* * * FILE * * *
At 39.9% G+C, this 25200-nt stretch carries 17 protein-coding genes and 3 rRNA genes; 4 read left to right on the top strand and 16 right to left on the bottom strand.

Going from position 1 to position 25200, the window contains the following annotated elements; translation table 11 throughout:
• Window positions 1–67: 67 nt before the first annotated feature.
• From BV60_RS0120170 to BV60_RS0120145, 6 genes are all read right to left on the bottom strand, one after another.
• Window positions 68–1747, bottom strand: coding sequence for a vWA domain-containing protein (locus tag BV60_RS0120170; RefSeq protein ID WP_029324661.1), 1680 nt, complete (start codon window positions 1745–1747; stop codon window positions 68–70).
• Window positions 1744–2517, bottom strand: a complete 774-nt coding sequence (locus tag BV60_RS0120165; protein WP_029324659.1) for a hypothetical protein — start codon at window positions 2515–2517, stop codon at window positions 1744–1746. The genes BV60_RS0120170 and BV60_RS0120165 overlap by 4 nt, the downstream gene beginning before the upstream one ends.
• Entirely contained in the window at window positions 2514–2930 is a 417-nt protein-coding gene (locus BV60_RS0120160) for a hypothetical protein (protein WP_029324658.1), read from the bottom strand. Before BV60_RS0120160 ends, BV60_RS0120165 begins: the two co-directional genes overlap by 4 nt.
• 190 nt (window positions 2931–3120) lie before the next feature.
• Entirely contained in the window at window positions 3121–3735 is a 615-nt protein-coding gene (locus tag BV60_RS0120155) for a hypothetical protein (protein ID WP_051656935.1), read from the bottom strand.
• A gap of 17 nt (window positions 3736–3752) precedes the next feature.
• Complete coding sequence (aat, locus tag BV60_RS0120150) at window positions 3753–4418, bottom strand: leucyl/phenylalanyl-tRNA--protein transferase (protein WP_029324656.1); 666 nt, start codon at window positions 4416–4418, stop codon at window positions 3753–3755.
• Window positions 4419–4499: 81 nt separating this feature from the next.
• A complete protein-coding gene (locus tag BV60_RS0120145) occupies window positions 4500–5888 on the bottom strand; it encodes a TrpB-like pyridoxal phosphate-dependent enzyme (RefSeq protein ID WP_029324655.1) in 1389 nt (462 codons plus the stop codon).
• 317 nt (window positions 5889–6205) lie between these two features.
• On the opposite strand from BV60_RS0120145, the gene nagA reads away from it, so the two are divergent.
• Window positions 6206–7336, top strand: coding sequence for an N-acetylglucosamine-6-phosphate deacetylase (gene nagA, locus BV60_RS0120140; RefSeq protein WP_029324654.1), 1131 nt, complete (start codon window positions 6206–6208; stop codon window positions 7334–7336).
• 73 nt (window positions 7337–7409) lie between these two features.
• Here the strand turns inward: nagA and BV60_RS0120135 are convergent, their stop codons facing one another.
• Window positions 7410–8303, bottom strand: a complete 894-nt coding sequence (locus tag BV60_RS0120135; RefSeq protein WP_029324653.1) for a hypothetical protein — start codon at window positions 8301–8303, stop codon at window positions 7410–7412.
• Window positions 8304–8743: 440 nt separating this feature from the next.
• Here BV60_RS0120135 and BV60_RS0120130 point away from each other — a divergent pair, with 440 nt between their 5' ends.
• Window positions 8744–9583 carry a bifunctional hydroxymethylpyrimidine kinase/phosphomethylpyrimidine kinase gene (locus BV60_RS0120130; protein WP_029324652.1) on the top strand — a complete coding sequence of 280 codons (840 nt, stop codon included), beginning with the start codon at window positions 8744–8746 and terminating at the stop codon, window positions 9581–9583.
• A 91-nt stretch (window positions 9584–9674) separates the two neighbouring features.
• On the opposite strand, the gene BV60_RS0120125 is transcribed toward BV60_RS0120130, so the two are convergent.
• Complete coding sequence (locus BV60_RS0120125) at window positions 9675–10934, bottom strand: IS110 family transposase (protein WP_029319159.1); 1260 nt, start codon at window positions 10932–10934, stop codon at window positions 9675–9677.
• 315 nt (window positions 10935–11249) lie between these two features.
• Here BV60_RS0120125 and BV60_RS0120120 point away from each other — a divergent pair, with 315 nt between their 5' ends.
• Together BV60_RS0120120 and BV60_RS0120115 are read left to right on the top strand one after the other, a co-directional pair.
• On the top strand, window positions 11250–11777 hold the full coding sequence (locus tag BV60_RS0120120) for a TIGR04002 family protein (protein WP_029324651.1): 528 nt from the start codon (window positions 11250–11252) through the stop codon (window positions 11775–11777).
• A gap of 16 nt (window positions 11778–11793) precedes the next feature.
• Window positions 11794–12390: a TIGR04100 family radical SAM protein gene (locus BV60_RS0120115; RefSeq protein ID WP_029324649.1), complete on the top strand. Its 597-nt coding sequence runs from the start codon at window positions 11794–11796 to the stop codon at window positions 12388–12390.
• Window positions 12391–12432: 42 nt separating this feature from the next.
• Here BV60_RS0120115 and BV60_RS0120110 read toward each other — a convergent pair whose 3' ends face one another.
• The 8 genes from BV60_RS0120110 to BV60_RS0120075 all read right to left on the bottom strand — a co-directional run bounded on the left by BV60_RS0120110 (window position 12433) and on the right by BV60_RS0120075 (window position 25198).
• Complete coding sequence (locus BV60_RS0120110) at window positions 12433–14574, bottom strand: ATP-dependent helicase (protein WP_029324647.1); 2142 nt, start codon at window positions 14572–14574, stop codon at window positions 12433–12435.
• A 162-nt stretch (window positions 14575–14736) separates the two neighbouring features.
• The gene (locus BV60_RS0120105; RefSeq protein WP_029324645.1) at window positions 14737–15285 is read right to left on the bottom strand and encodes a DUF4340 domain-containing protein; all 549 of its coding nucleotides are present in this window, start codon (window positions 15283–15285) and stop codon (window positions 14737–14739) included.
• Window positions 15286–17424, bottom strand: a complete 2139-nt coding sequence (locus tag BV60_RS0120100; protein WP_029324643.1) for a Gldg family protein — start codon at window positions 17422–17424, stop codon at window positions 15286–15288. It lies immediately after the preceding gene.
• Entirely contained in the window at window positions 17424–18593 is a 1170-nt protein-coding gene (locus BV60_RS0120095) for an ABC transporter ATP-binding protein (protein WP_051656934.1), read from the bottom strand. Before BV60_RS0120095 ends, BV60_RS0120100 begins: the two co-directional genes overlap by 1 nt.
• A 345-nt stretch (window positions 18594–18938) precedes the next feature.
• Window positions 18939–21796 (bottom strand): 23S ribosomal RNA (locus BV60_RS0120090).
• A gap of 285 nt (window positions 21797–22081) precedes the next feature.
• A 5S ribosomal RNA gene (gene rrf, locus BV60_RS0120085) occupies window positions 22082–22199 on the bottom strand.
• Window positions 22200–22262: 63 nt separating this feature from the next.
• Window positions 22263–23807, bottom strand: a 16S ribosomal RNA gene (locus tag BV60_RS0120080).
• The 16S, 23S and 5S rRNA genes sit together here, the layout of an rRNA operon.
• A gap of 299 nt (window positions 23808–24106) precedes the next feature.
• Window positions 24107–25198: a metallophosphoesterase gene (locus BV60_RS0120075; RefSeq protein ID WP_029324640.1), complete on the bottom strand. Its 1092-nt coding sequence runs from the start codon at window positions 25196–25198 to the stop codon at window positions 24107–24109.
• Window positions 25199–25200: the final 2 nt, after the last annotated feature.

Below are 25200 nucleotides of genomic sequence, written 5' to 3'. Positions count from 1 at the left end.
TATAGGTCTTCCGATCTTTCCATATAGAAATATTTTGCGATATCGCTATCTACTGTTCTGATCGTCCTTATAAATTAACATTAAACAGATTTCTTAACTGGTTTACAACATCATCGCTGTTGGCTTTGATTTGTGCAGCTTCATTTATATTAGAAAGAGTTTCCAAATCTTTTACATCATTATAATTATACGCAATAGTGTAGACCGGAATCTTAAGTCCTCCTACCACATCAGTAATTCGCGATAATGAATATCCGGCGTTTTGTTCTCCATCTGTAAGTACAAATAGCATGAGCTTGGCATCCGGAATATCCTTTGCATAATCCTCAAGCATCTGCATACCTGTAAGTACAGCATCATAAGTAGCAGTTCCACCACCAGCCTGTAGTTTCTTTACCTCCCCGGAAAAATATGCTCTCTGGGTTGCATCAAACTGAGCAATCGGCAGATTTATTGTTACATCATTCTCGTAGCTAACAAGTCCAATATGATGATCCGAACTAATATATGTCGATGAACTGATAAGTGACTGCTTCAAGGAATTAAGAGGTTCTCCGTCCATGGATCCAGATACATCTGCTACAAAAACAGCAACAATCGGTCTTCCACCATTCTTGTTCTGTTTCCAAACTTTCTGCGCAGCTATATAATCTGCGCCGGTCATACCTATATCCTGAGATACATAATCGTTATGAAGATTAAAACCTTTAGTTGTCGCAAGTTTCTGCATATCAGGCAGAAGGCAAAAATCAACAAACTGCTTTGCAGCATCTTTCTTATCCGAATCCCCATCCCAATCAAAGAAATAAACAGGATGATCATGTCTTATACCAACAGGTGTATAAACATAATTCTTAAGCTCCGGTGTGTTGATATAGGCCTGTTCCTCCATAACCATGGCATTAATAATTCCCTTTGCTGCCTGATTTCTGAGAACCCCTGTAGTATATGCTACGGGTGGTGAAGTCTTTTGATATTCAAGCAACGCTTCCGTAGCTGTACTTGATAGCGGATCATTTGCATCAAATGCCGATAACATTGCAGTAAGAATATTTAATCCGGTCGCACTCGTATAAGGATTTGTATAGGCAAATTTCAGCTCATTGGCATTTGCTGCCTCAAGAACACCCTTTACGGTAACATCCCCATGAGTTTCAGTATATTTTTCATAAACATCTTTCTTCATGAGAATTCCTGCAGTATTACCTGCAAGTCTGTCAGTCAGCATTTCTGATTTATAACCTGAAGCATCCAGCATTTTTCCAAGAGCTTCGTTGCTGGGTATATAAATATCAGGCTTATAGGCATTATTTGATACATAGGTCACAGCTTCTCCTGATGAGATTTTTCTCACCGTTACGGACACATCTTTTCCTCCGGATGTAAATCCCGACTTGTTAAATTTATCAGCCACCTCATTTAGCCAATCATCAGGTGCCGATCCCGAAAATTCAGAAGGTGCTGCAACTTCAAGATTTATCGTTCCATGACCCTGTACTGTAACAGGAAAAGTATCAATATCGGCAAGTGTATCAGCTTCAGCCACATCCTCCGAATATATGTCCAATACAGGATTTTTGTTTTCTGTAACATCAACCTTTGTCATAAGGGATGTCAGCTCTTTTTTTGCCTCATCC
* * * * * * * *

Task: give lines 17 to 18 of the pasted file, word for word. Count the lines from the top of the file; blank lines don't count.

• 73 nt (window positions 7337–7409) lie between these two features.
• Here the strand turns inward: nagA and BV60_RS0120135 are convergent, their stop codons facing one another.